Furthermore, because SOS used your typical looking Norwegian kid, there was more impact. A feeling of greater closeness to the protagonist. More feelings of empathy than sympathy, because Johannes looked like that sweet little youngster from your neighborhood block. If the protagonist had featured a war-torn Syrian child in Syria, there just wouldn’t be the same effect because the understanding is not there.

The Results

At the time of writing, the SOS Barnebyer group have raised 2.3 million kroner ($380,000 USD) in a little under six days.

They’ve received over 12 million views on the video, just a few million short of the total number of views that the nine year-old UNICEF YouTube channel has received in it’s entire lifetime.

Non-profits should take the route of SOS more. We can change the world with the power of social media, we just need to understand what connects.

Meanwhile, after trying to get in contact with SOS’s PR manager, their automatic response email replied that their email volumes were unusually high. I wonder why?

Not bad for an hours work and a camera, huh.

Helping Freezing Child With Coat Viral Video 3

5 Great Viral Marketing Campaigns & Why They Worked

In recent years viral marketing campaigns have been the lifeblood of what us marketers do best, with the greatest strategies catapulting its stars into the national and even international limelight.  But what does it really take for your campaign to go viral?

We take a look at five successful viral marketing campaigns and demonstrate what businesses, big and small, can learn from them.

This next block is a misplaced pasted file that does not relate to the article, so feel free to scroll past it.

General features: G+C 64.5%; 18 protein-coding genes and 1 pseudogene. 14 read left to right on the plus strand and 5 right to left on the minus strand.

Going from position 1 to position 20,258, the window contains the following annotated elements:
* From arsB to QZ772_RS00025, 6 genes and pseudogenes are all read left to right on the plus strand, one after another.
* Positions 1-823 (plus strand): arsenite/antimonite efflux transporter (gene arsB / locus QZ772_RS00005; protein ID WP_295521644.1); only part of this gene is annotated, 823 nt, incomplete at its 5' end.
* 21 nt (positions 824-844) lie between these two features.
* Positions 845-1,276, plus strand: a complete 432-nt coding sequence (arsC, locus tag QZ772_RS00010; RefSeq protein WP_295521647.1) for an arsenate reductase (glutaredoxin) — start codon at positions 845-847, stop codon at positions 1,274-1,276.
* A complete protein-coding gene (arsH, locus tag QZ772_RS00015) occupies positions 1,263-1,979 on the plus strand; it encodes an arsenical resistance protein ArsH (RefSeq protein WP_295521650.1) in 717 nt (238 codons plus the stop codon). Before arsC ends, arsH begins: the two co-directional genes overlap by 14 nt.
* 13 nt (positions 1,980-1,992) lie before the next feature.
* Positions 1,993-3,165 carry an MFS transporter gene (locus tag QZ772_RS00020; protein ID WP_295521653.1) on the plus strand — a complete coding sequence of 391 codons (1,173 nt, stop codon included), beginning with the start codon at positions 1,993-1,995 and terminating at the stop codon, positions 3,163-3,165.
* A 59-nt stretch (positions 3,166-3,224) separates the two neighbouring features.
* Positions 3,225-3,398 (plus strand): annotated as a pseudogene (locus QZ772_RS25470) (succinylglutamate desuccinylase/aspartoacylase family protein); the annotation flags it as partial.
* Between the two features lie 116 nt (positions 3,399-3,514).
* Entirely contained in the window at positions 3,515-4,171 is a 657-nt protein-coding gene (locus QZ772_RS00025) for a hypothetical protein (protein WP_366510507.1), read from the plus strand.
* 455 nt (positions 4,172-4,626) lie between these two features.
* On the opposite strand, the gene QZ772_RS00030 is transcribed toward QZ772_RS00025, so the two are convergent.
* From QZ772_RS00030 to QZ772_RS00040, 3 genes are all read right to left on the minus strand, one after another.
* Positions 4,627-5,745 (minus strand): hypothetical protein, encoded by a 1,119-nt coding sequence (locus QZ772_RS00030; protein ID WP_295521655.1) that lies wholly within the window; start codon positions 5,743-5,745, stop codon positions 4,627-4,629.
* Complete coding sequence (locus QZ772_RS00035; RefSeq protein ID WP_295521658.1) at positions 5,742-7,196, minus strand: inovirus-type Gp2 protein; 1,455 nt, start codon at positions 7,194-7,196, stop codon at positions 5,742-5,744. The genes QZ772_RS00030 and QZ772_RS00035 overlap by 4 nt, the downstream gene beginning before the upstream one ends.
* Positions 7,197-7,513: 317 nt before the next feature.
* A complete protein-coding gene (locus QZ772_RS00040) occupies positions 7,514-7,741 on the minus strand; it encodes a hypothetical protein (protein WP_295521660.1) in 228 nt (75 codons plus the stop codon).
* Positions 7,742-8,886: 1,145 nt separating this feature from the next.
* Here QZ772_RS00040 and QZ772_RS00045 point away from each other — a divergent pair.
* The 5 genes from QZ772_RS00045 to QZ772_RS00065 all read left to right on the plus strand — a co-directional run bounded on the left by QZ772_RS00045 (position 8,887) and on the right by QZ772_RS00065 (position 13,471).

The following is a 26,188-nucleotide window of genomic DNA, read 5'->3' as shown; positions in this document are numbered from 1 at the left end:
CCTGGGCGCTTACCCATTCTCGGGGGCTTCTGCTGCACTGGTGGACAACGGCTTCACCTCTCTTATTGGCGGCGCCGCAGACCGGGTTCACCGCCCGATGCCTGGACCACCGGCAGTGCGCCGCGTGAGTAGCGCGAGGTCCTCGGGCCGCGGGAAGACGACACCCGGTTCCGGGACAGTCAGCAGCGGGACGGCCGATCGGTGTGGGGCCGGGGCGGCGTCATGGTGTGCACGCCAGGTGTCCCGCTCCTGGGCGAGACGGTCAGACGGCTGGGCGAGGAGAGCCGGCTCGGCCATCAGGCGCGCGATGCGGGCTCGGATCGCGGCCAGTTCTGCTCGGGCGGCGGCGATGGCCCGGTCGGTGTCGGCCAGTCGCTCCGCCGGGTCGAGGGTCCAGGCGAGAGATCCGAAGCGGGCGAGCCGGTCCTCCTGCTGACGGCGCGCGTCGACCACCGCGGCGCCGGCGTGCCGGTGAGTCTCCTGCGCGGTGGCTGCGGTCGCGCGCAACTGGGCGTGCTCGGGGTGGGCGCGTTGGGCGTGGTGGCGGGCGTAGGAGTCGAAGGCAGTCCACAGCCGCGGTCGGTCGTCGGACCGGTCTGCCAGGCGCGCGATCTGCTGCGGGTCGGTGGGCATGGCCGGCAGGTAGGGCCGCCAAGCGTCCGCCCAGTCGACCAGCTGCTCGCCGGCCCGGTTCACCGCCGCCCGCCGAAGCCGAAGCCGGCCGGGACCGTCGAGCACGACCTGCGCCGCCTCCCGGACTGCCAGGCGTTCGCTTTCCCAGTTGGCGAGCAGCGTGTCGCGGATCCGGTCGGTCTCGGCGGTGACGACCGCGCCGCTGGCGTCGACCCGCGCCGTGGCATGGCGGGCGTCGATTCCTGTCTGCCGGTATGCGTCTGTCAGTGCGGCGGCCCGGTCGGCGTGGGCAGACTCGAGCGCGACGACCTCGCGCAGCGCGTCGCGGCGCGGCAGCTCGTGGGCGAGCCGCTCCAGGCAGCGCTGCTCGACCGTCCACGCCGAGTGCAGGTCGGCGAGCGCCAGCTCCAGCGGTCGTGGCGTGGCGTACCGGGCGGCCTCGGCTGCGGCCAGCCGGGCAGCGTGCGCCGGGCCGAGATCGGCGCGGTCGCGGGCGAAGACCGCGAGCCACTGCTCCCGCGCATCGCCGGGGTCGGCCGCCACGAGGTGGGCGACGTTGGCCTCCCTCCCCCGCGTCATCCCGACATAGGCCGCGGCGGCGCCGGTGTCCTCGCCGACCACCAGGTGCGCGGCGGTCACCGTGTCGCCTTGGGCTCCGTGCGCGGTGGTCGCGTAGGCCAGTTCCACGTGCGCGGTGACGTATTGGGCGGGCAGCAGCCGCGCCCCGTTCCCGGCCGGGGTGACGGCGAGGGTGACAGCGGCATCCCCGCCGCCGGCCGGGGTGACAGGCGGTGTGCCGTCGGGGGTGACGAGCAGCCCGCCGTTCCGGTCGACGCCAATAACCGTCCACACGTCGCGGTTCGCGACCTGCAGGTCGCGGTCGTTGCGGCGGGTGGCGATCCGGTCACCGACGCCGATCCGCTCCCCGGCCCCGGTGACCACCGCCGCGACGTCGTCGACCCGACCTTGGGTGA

1) “Goat 4 Sale” – Doritos

The first golden rule when creating a viral marketing campaign with a punch is to tell a great story. This simple yet effective principle was put into practice by the latest winner of Crash the Superbowl, an annual competition hosted by snack giant Doritos where one fan-made commercial is given a primetime advertising spot usually reserved for up to $1 million.

The winner’s ‘Goat 4 Sale’ video tells a slightly sinister tale and successfully promotes the brand’s fun side whilst discreetly marketing the product in hand. Crafting a video with a compelling narrative is an excellent way to get your brand the reach it deserves without shoving your products in the faces of your target audience.

2) “40% off Bubbles” – Threshers

threshers

Whilst this campaign doesn’t take on the usual multi-media viral format, it thrust the well-known wine chain into the public eye for all the right reasons. By forwarding a 40% off wine and champagne e-voucher to a select number of their customers ‘accidentally’, the brand experienced a sales meltdown.